We all know sunscreen must be reapplied--sometimes hourly. Many of us are good at getting that first layer on in the morning but forget to put more on throughout the day. What if there was a way to be reminded without having to think about what time we last put on sunscreen? UV SunSense did just that. They came out with a sunscreen alert bracelet that changes color to remind people when to reapply their sunscreen.
According to the American Cancer Association, over one million cases of non-melanoma skin cancer are diagnosed each year with the majority being sun- related. They recommend avoiding the sun during the most intense UV light time of the day between 10 a.m. and 4 p.m., but many of us are outside during these hours, especially in summer.
Other practices of wearing hats and shirts to block the sun’ s rays and always use a sunscreen lotion above an SPF of 15 are easy to incorporate but knowing when to reapply our sunscreen has been left to a best guess of when you need to do it, such as after swimming.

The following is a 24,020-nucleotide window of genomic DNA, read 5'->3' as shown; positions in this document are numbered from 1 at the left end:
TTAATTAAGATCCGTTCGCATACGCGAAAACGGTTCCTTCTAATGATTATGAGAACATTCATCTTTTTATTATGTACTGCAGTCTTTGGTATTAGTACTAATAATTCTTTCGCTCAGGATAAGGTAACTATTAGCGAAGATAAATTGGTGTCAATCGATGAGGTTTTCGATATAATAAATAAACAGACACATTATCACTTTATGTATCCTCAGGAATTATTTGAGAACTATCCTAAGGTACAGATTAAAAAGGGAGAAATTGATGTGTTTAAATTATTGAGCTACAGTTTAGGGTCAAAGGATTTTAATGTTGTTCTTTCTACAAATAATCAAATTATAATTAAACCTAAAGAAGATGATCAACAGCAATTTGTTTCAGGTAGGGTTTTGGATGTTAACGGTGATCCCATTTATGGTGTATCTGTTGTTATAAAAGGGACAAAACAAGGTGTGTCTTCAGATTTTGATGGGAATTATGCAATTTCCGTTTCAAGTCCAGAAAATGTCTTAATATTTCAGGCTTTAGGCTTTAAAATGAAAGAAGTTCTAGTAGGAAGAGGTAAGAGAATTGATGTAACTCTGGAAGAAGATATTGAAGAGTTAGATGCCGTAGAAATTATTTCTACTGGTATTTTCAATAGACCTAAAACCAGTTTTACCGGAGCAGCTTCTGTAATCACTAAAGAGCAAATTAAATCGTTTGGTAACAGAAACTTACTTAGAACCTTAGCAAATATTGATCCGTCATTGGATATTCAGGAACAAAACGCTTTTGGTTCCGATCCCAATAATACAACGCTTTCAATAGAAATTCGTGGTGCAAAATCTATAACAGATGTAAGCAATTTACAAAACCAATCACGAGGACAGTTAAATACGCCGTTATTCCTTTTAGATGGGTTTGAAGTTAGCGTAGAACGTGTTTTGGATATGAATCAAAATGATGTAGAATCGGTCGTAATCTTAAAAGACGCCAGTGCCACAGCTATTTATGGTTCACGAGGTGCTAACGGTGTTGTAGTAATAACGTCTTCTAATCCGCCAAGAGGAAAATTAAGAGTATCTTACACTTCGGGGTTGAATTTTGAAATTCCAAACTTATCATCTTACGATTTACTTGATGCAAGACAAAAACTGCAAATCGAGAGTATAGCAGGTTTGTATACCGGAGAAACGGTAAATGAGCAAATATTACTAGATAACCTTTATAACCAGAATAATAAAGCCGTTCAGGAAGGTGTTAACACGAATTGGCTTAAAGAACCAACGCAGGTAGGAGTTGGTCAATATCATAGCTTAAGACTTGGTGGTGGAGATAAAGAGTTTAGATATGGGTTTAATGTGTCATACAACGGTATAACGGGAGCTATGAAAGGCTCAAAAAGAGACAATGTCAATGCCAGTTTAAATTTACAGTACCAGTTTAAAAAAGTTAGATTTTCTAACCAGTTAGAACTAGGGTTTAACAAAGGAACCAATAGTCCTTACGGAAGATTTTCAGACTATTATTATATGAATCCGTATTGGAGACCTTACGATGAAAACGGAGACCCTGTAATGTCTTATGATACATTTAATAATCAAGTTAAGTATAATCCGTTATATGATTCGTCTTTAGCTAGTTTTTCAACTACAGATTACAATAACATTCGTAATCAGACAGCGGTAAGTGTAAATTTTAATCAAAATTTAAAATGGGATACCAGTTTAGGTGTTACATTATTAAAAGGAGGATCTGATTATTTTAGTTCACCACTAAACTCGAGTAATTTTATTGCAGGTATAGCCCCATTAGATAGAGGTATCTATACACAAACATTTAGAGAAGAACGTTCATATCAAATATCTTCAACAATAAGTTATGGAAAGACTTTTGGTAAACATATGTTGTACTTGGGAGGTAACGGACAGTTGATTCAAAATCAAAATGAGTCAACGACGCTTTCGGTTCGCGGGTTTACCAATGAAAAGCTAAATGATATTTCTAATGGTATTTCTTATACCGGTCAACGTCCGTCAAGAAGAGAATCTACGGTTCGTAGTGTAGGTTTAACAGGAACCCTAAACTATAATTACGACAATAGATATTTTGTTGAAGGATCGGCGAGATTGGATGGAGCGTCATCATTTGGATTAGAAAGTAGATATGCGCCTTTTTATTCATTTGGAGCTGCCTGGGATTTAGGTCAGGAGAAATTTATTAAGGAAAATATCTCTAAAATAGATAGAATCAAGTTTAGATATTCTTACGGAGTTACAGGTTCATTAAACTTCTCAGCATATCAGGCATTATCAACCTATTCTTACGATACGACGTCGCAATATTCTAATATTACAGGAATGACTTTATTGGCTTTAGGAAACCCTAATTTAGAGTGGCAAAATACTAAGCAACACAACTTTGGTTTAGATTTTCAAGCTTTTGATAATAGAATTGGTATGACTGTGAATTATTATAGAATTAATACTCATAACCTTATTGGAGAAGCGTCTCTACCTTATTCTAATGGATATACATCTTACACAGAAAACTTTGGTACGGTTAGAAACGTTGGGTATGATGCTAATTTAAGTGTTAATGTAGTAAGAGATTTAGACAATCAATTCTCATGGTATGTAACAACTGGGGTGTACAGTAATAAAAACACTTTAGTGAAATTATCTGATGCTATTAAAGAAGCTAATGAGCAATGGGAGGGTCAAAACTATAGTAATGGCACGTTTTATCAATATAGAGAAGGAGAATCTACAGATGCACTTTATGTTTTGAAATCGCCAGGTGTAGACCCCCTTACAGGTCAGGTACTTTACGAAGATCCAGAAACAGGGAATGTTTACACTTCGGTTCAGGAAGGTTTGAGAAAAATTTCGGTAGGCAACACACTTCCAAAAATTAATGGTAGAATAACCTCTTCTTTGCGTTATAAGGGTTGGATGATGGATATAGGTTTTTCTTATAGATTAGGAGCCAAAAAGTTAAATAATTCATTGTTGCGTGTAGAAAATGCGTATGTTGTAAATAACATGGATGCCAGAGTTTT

How the bands work:
Developed by a nuclear physicist, the bands work by changing between four different colors depending on exposure to the sun. When the band first comes out of the package it is orange indicating it has not been used. The band is then attached to your wrist.
Rub sunscreen all over the exposed areas of your skin and also onto the band. The band does not contain sunscreen itself. When the band is exposed to the sun it turns dark purple indicating it is activated and ready for you to go out and be in the sun.
When the band turns brown it is time to reapply sunscreen. If the band turns salmon color that means it is time to get out of the sun as the maximum amount of UV light one should receive in one day has been reached.
It is recommended that when using the bands to use sunscreen that is at least SPF 15. The bands were developed based on skin 2 type of skin, which is the most common type in Caucasians. Skin type 1 is the rating for people who are extremely fair and burn easily and skin type 3 are those with darker or olive complexions who burn less frequently.